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Fetal Alcohol Syndrome

What is Fetal Alcohol Syndrome?

WebMD Feature

Like any syndrome, fetal alcohol syndrome (FAS) is a group of signs and symptoms that appear together and indicate a certain condition. In the case of FAS, the signs and symptoms are birth defects that result from a woman's use of alcohol during her pregnancy. Among their symptoms, children with FAS may grow less quickly than other children, have facial abnormalities and have problems with their central nervous systems, including mental retardation.

In the United States, FAS is one of the leading causes of birth defects and is thought to be the most common cause of preventable mental retardation. Each year between 5,000 and 12,000 American babies are born with the condition. FAS is sometimes called fetal alcohol abuse syndrome.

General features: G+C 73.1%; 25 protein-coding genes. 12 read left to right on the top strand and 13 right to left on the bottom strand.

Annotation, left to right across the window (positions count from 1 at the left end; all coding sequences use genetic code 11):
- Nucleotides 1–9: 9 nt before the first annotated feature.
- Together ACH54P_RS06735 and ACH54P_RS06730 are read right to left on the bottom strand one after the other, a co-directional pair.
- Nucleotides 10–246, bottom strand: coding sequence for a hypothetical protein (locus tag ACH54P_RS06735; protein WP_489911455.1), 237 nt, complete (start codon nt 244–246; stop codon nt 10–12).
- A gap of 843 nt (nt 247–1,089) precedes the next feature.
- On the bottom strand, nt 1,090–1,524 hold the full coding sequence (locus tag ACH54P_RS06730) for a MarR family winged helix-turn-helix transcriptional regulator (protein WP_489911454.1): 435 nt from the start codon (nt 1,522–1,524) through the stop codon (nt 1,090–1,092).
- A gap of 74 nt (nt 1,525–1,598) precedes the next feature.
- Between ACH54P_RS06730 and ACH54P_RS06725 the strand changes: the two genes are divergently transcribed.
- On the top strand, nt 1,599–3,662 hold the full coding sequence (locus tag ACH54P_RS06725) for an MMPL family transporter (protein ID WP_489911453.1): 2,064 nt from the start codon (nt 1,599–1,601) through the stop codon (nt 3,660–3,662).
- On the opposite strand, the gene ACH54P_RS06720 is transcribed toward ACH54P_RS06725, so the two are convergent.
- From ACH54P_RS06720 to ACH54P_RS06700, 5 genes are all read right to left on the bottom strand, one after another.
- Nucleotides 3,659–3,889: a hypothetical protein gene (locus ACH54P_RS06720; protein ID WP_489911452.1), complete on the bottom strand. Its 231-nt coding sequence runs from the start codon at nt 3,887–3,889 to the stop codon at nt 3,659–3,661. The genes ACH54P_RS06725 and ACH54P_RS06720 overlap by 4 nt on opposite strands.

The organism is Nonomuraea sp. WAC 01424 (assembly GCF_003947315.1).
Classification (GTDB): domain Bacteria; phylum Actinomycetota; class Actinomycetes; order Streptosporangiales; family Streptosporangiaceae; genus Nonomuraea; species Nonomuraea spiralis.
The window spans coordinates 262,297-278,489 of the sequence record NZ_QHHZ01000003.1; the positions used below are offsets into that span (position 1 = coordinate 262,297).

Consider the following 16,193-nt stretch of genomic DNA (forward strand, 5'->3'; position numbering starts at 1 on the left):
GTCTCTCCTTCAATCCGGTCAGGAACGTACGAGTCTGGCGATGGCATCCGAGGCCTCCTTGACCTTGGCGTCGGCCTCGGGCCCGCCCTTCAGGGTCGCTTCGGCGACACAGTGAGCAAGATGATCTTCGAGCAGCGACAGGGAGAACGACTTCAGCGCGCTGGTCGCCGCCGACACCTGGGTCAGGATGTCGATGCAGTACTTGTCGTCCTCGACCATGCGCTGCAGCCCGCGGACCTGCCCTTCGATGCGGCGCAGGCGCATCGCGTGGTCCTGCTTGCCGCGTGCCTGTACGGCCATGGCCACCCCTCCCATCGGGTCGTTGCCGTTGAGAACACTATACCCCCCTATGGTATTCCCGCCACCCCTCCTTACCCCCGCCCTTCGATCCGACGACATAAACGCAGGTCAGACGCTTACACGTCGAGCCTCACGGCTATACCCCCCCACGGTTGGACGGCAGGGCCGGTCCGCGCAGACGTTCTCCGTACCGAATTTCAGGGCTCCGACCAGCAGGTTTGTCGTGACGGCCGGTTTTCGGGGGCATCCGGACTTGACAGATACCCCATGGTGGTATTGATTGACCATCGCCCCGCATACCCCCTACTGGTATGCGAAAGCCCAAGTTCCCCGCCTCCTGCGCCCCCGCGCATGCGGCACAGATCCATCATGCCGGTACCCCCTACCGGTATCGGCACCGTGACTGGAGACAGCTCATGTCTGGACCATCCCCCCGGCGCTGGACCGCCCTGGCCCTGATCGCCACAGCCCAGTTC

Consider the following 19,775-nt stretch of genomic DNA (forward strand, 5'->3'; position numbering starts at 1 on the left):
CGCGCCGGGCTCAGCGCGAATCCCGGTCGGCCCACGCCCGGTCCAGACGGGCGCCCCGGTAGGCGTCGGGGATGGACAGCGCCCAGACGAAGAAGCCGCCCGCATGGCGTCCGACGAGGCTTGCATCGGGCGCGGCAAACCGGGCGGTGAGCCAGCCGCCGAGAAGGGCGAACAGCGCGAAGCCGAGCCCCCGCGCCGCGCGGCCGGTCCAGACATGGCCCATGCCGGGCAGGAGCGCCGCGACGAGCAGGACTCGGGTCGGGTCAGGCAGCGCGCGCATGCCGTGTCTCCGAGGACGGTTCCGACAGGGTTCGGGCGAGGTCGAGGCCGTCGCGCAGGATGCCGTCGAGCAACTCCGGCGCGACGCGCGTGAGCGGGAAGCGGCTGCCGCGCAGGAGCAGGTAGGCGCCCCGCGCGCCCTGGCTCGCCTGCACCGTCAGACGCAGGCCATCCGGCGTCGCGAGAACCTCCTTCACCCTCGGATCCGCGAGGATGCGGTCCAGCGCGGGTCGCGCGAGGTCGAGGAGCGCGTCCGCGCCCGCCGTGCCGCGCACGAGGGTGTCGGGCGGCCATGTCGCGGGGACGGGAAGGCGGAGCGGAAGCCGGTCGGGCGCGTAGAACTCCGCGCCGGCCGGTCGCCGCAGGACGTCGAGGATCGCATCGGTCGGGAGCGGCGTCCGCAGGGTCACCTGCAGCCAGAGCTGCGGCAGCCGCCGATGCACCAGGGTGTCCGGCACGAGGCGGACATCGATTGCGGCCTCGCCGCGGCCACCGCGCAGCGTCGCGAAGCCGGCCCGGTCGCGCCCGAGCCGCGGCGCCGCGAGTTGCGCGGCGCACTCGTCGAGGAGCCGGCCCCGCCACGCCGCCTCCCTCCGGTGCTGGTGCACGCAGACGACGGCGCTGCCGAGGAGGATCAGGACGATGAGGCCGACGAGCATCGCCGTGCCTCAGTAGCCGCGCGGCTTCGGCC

Usually, FAS is diagnosed only when a child has the following major clinical manifestations, or signs:

  • Growth retardation
  • Characteristic facial features, such as:
    • Small eyes with drooping upper lids
    • Short, upturned nose
    • Flattened cheeks
    • Small jaw
    • Thin upper lip
    • Flattened philtrum (the groove in the middle of the upper lip)
  • Central nervous system problems, including:
    • Mental retardation
    • Hyperactivity
    • Delayed development of gross motor skills such as rolling over, sitting up, crawling and walking
    • Delayed development of fine motor skills such as grasping objects with the thumb and index finger, and transferring objects from one hand to the other
    • Impaired language development
    • Memory problems, poor judgement, distractibility, impulsiveness
    • Problems with learning
    • Seizures

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